echo "deb [ arch=amd64,arm64 ] focal/mongodb-org/5.0 multiverse" | tee /etc/apt/sources.list.d/mongodb-org-5.0.list
      5. Update the repository cache again:

        apt update -y
      6. Install MongoDB itself:

        apt install mongodb-org -y
      7. Enable and the MongoDB service:

        systemctl enable mongod
      8. Launch the MongoDB service:

        systemctl start mongod
      9. Verify the MongoDB service:

        systemctl status mongod

        You should see diagnostic information that concludes:

        … Started MongoDB Database Server.
      10. For an even stronger confirmation that the Mongo server is ready for useful action, connect directly to it and issue this command:

      11. Now issue this command:

        db.runCommand({ connectionStatus: 1 })

        You should see, along with many other details, this summary of the connectionStatus:

        … MongoDB server … "ok" : 1 …
      12. Exit Mongo:


      Install Node.js

      While the acronym is MERN, the true order of its dependencies is better written as “MNRE”. ReactJS and Express.js conventionally require Node.js, so the next installation steps focus on Node.js. As with MongoDB, Node.js’s main trusted repository is not available in the main Ubuntu repository.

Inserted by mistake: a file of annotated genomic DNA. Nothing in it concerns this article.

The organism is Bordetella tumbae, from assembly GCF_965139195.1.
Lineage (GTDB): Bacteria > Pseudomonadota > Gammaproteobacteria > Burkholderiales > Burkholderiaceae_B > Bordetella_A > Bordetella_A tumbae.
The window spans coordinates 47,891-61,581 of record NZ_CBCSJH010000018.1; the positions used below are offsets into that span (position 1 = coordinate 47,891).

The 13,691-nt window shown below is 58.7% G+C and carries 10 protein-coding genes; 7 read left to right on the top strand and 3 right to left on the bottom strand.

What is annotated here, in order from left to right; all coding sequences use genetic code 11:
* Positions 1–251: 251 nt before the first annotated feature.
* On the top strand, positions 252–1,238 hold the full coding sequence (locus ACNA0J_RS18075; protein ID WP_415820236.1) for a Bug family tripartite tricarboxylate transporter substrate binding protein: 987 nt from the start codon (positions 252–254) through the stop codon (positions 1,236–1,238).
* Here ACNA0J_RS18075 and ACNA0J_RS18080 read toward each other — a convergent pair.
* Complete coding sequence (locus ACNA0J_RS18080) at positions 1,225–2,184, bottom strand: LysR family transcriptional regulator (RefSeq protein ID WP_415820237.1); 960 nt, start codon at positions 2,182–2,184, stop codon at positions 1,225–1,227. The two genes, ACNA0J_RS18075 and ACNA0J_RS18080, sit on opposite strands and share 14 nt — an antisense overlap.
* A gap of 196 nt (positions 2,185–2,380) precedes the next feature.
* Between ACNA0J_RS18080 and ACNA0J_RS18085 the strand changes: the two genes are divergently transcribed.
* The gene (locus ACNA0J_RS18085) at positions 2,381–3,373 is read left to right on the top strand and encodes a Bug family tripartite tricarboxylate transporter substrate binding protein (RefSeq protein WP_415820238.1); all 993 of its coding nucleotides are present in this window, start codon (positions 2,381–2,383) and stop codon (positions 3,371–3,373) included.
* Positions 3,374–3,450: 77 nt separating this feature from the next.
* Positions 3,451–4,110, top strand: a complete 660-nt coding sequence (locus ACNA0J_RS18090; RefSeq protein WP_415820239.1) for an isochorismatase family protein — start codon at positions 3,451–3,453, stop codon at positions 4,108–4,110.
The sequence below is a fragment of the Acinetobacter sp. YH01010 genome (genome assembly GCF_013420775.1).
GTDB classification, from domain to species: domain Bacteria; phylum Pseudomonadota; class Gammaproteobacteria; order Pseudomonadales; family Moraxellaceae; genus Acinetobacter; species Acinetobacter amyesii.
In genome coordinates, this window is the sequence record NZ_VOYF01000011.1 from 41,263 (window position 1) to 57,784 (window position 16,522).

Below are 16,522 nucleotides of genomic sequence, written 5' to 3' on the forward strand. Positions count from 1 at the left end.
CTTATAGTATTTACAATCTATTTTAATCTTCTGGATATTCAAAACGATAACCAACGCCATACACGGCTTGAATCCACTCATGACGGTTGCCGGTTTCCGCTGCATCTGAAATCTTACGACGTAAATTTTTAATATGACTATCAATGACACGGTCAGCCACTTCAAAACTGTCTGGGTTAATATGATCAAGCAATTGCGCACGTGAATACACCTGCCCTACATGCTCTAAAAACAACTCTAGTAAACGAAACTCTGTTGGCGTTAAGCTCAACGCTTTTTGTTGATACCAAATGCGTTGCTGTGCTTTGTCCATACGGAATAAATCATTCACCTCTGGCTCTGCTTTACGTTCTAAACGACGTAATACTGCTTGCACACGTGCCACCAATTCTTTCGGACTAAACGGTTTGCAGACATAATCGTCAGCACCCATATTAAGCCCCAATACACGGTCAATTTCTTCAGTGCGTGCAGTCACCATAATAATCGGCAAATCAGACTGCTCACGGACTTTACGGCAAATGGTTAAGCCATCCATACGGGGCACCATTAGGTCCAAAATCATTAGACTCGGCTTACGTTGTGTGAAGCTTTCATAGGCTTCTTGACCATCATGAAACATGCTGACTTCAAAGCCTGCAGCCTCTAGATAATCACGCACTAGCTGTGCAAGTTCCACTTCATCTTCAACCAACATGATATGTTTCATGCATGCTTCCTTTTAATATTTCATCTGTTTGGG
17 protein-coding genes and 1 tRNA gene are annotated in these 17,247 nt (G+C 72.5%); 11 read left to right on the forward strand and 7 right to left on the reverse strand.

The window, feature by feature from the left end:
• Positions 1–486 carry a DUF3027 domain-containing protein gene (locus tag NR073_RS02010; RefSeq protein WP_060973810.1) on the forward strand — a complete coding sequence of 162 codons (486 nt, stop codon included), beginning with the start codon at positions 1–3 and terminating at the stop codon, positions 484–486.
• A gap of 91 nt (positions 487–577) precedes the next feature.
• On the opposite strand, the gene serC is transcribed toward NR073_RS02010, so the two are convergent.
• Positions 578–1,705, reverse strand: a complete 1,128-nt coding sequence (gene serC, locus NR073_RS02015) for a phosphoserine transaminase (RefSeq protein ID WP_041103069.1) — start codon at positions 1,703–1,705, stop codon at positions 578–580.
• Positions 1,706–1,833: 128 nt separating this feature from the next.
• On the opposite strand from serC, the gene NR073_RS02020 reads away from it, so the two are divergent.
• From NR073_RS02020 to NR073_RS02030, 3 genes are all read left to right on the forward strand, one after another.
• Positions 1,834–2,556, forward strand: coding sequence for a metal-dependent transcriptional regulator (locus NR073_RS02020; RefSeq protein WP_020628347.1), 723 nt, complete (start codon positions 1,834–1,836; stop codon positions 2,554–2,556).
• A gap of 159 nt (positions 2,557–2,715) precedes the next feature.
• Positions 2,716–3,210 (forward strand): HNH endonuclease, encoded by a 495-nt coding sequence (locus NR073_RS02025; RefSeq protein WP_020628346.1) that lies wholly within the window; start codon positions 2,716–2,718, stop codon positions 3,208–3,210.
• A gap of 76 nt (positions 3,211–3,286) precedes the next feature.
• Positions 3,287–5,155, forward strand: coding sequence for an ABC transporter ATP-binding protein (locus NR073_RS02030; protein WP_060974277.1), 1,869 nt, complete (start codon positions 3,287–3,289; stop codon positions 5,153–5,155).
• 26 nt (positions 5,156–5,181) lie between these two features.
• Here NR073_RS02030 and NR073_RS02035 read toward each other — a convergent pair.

1. Run this command to adjoin it:

        curl -sL | bash -
      2. Install Node.js itself:

        apt-get install nodejs -y
      3. Verify the installation:

        node -v

        You should see v16.15.1 or perhaps later.

      Install React.js

      1. Next, install React.js:

        mkdir demonstration; cd demonstration
        npx --yes create-react-app frontend
        cd frontend
        npm run build

      Templates for all the HTML, CSS, and JS for your model application are now present in the demonstration/frontend directory.

      Install Express.js

      1. Express.js is the final component of the basic MERN stack.

        cd ..; mkdir server; cd server
        npm init -y
        cd ..
        npm install cors express mongodb mongoose nodemon

      Use the MERN stack to create an example application

      The essence of a web application is to respond to a request from a web browser with an appropriate result, backed by a datastore that “remembers” crucial information from one session to the next. Any realistic full-scale application involves account management, database backup, context dependence, and other refinements. Rather than risk the distraction and loss of focus these details introduce, this section illustrates the simplest possible use of MERN to implement a
      three-tier operation typical of real-world applications.

      “Three-tier” in this context refers to the teamwork web applications embody between:

      • The presentation in the web browser of the state of an application
      • The “back end” of the application which realizes that state
      • The datastore which supports the back end beyond a single session of the front end or even the restart of the back end.